There is plenty of information “out there” on how we can make steps to live a life with less of a negative impact on our neighbors and bring the Outside in… but that’s only if you happen to go looking for it. Perhaps adding a few simple pieces of inspiration that can work for your fellow worshipers in the material the read periodically can start new habits and open closed minds. Below are some links that you can copy and paste shared by folks throughout the Lutherans Restoring Creation community. (Please acknowledge source when sharing!)
E – news “blurbs” for Winter 2020:
Lutherans Restoring Creation
Never heard of us? Find out more below!
Lutherans Restoring Creation exists to inform, encourage, and uplift the discipleship practice of caring for the environment throughout the Evangelical Lutheran Church in America.This is accomplished by cultivating a network of dedicated stewards of earth and neighbor who proclaim God’s promise of hope and healing for all.
Every little thing can make a big difference when it comes to care for creation! If you are looking for ways to conserve energy and be a good steward to our earth, Lutherans Restoring Creation can help! They have developed a whole checklist for energy savings in your home and congregation! Visitwww.LutheransRestoringCreation.org to discover what you may need for Personal Discipleship. Maybe each day of Lent, we can take some time to better care for God’s creation!
Lutherans Restoring Creation Devotionals
We are facing a critical time in our world when we need to put extra focus on the environment and God’s creation. If you’d like to focus on care for creation during this season of reflection, you can find great devotional materials on www.LutheransRestoringCreation.org.
Lutherans Restoring Creation Commentaries
Preachers: Are you looking for resources and commentaries about care-for-creation during this season? Lutherans Restoring creation has created a wonderful database of commentaries for the entire lectionary cycle. You can find them all by season and narrative sermons at http://www.LutheransRestoringCreation.org
Care for Creation Congregational Covenant
Interested in taking the next step with Lutherans Restoring Creation in your congregation? Our congregational self-organizing kit — available for download at: LutheransRestoringCreation.org. This is a step-by-step guide to help you function as a creation-care congregation as well as how to access to the resources needed to carry out this program on an ongoing basis. Whether or not you are already active in greening your congregation, this kit will enable you to identify yourself with Lutherans Restoring Creation, provide an overall plan for your efforts, and help you to further your congregational commitment to ecology and justice.
Lutherans Restoring Creation: Going a step further
We care for creation on more than just the individual or congregational level! ELCA members have the opportunity to be public witnesses through the process of submitting, educating fellow members, and eventually passing synod resolutions. Some of these public statements and declarations of change also move along to be a Memorial to be passed by the entire Church-wide body which meets every three years. For details about your local submission requirements contact your synod office. You can see examples of synod resolutions on the Lutherans Restoring Creation website.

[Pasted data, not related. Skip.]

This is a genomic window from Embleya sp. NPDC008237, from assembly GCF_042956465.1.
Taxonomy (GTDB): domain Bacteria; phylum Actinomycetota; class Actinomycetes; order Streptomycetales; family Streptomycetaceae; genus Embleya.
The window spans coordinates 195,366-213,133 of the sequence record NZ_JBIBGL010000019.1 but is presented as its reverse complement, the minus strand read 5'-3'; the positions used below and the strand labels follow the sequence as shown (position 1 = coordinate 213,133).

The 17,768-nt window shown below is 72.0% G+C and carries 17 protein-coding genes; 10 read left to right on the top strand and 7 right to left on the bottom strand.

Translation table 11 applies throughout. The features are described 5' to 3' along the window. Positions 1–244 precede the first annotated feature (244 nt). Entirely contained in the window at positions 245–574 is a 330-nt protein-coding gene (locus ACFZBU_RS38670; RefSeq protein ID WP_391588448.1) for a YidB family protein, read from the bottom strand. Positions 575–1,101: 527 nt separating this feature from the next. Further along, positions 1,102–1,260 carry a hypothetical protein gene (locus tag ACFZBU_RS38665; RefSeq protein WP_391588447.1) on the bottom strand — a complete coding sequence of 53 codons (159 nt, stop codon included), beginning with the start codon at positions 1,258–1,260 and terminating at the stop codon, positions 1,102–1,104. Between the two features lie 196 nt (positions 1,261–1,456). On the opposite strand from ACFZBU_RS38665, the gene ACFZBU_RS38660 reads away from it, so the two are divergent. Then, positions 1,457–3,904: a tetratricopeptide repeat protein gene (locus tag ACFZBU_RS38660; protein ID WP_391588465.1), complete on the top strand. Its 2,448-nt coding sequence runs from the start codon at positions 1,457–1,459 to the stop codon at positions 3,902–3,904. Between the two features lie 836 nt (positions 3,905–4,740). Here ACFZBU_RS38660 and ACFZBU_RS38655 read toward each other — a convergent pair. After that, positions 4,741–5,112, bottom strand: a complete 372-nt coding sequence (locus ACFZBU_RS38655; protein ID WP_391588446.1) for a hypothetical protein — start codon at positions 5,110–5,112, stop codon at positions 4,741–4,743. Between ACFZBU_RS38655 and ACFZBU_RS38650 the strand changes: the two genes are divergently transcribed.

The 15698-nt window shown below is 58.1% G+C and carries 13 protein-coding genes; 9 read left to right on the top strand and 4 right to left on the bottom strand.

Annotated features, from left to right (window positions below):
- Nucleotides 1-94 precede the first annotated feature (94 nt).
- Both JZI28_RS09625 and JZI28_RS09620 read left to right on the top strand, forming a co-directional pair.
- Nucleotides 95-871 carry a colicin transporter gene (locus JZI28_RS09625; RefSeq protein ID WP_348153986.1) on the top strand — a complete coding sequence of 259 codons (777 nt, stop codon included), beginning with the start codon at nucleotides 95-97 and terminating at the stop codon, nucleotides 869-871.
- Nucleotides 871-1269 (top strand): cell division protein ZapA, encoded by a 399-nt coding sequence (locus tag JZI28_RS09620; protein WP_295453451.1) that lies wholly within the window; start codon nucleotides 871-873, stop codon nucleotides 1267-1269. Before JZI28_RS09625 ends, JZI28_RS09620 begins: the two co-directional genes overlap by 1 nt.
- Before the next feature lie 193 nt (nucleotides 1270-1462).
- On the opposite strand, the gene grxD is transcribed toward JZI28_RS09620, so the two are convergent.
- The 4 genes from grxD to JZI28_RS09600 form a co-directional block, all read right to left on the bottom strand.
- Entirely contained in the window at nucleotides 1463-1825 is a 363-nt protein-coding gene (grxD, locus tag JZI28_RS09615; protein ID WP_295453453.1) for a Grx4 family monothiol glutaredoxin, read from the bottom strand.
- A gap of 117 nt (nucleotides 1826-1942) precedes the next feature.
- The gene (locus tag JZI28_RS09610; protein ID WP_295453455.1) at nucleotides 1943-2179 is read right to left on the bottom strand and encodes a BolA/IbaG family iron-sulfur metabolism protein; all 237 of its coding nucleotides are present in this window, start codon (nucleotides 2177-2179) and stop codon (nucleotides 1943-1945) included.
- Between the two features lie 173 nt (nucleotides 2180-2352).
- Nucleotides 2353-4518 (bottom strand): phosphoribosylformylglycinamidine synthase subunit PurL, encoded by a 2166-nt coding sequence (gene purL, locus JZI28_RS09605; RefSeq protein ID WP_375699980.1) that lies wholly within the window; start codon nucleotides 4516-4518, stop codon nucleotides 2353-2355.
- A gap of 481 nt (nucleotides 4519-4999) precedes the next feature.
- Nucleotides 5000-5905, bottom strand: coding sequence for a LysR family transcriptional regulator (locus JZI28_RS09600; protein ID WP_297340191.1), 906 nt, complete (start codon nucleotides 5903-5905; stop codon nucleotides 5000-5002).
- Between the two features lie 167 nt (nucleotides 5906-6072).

Homily by Pastor Susan Henry, House of Prayer Lutheran Church – Hingham MA
Pentecost 13 B Creation – – August 19, 2018
Grace to you and peace from God our Creator and from our Lord Jesus Christ.
Lost in Wonder, Love, and Praise
Because I was appalled at the prospect of dissecting a frog, I never took biology. My study of living organisms hasn’t been academic, but it has led me to love life, to stand in awe of God’s creative impulses and energy, and, lately, to feel more and more connected not just with human life, but with all of life.
I wasn’t in a biology lab, but I learned about dinosaurs, insects, and sea creatures because I was teaching four-year-olds about them. I know chicken anatomy because whole chickens are cheaper than chicken parts, so I long ago learned how to cut them up. I’ve milked goats and stirred a microbe-rich culture into that milk to make yogurt, and I’ve watched and smelled yeast at work in fragrant, rising bread dough. Most of what I know about plants comes either from gardening, being in the woods, or drawing what I see around me. Really, what I know about biology is more like having a pocketful of seeds, twigs, and shells than knowing where everything fits in a grand scheme. But, as a hymn puts it, I’m “lost in wonder, love, and praise.”
This is the third of three summer worship services that have been turning our hearts and minds to God the Creator “of all that is, seen and unseen” – the God of galaxies so vast and so distant it’s hard to wrap our minds around them, the God of forests that breathe in the carbon dioxide we have exhaled and then breathe out the oxygen we will inhale, the God of a fungal network so infinitesimal that 800 miles of it runs through the soil beneath just one footstep that we take. Really, the mind boggles!
The biblical writers knew nothing of micro-organisms, of course, but they too were lost in wonder, love and praise: “I praise you, for I am fearfully and wonderfully made.” “How great are your works, O Lord! Your thoughts are very deep!” Both worship and study can draw our attention to what we might often take for granted about God’s awe-inspiring, gracious, creative work made known in human and other-than-human life.